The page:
Government Think Tank Niti Aayog Identifies Key Blockchain Use Cases for India
The policy think tank for the government of India, Niti Aayog, has published a strategy document identifying a number of key areas blockchain technology can significantly benefit the country. “By empowering citizens through features of transparency, decentralization and accountability, blockchain would help in improving ease of living,” explained Niti Aayog.
Niti Aayog’s Blockchain Strategy for India
The National Institution for Transforming India, also called Niti Aayog, is the Indian government’s premier policy think tank. Its current chairman is Prime Minister Narendra Modi. The institute published a draft discussion paper last week entitled “Blockchain: The India Strategy — Towards Enabling Ease of Business, Ease of Living and Ease of Governance.” The 59-page policy paper is part one of two. It discusses the basics of blockchain technology, its framework, the implementation challenges and lessons from Niti Aayog’s experiences, its use cases, and recommendations for India’s blockchain strategy.
Niti Aayog CEO Amitabh Kant commented:
Governance in India faces unique challenges given the scale, diversity and complexity of processes involved for delivery of varied public services. Blockchain offers unique possibilities of addressing issues relating to improving governance.
“By empowering citizens through features of transparency, decentralization and accountability, blockchain would help in improving ease of living,” he added.Niti Aayog CEO Amitabh Kant
“This strategy document is targeted at all stakeholders such as government, enterprise leaders, and citizens, with the aim to demystify the concepts surrounding this technology, identify areas where it can be utilized for more transparent and open models of cooperation between entities and recommend the next steps towards achieving this goal,” the paper explains.
Key Use Cases for India
The report then outlines a number of areas blockchain technology can help India, such as “better contract management and procurement, greater accountability and quality control across supply chains and decentralization of authority in decision making.”
Niti Aayog specifically described several use cases for which it had been experimenting on using blockchain technology. The first was using a blockchain to create a new system to manage land records. The second was using it for the pharmaceutical drugs supply chain, the institute detailed, noting:
It was found that blockchain technology has the potential to improve transparency, efficiency and reliability of transactions in a heavily regulated pharmaceutical industry.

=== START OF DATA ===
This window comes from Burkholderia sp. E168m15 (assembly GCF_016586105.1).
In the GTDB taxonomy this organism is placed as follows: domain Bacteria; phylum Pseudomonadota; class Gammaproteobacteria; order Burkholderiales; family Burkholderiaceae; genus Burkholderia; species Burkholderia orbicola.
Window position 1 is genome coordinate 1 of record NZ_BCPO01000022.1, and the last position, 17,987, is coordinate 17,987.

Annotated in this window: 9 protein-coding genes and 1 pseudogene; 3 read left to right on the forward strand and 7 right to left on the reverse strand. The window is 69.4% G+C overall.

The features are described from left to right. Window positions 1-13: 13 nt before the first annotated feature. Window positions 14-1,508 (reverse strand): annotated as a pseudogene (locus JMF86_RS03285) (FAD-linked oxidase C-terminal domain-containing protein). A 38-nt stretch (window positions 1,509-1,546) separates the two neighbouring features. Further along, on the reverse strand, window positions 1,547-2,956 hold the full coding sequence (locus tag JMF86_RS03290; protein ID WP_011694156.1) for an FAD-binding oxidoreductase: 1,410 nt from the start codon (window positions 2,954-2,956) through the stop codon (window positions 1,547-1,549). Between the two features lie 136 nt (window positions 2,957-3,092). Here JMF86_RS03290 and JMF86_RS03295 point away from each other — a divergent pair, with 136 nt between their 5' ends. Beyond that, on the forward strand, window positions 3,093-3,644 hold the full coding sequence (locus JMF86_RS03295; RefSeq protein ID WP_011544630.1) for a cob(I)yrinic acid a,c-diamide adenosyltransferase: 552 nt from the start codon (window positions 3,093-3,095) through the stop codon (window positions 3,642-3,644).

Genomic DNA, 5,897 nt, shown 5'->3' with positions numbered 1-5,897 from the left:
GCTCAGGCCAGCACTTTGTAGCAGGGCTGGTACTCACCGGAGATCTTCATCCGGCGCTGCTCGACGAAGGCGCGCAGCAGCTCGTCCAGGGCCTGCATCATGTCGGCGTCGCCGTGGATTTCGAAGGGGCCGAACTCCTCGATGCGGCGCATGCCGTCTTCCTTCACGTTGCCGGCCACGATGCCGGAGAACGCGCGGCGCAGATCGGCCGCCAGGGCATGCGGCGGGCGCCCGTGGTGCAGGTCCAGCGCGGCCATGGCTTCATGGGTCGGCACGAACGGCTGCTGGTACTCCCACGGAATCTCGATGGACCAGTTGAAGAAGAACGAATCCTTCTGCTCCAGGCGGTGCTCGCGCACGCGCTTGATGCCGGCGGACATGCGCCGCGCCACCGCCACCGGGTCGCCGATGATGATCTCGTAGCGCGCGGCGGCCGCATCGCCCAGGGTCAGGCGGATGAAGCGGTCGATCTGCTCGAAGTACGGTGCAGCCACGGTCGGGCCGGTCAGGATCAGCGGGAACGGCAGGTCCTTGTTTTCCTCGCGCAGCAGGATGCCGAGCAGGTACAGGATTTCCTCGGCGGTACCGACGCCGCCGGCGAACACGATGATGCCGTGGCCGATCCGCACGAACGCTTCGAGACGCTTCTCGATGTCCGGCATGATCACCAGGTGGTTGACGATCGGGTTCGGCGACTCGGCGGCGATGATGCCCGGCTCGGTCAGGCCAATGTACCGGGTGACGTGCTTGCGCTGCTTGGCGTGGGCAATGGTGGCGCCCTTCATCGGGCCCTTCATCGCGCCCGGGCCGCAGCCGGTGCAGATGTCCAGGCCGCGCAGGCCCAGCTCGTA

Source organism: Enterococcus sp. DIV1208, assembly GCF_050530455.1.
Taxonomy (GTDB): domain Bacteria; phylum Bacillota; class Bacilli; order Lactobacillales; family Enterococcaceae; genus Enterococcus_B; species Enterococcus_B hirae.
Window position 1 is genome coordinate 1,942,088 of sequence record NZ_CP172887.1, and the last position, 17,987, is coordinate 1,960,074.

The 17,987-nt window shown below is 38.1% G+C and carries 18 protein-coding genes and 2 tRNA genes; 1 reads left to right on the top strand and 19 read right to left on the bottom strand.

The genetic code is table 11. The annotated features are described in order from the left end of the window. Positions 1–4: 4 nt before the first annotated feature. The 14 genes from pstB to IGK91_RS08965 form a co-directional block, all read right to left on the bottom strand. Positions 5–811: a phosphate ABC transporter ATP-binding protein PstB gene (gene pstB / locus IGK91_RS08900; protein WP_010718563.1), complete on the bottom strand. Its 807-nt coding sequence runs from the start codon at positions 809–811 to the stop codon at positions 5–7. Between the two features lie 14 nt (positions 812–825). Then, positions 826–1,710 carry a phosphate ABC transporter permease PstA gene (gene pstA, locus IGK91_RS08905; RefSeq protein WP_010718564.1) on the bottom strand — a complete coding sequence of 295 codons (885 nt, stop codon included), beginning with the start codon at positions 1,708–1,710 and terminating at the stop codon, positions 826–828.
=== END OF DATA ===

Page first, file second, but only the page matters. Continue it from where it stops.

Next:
The third was using blockchain technology for educational certificates to fight fraud. Other use cases the institute mentioned include the immunization supply chain, chit funds, insurance such as medical and automotive, EV battery swapping, organic farming, and energy trading.
Decentralized, P2P Systems
Stressing the importance of understanding the mechanism of decentralization behind peer-to-peer (P2P) exchange, Niti Aayog asserted: “Networks completely regulated by governments can be decentralized and feature peer-to-peer exchange and, totally centralized systems can also be unregulated and operate beyond the bounds of law. Decentralized networks do not necessarily mean they aren’t regulated.” The report also discusses permissioned and permissionless systems. Niti Aayog recommends:
Governments should pay special attention to decentralised networks where peer-to-peer transactions can create more socio-economic value.
The strategy document additionally suggests that “Sectors of governmental intermediation where a state entity is involved just for ledger maintenance or collecting state dues but is not adding value to the transaction can be relooked to assess how government’s role can be redefined in those sectors.”
Integrating Blockchain Solutions
Niti Aayog believes that “India has a unique strategy for the government to take the lead in creating public digital infrastructure and allowing private sector innovation to leverage it for further development.” Some examples of digital infrastructure built by the Indian government are Aadhaar, UPI, e-sign, Digilocker, and digitally enabled tax governance or health coverage networks. The think tank detailed:
From an India use case perspective, blockchain solutions are both appropriately suited for addressing several challenges and will also benefit from the infrastructure created already.
At the end of the document, Niti Aayog highlighted a number of recommendations it will discuss in the second part of the strategy report, expected to be released in the coming weeks. It will cover specific recommendations that can enable the growth of India’s blockchain ecosystem, including regulatory and policy considerations and the creation of Indiachain, a national infrastructure for the deployment of blockchain solutions. Moreover, a strategy for India to become a blockchain hub for research and development and workforce training will be discussed, along with the procurement process for government agencies to adopt blockchain solutions and an Indian rupee-pegged stablecoin.
Niti Aayog’s paper followed a publication by the National Institute for Smart Government (NISG) on India’s National Strategy on Blockchain, which was tasked with preparing the policy by the National e-Governance Division, under the Ministry of Electronics and Information Technology (MeitY).
What do you think of Niti Aayog’s recommendations? Let us know in the comments section below.
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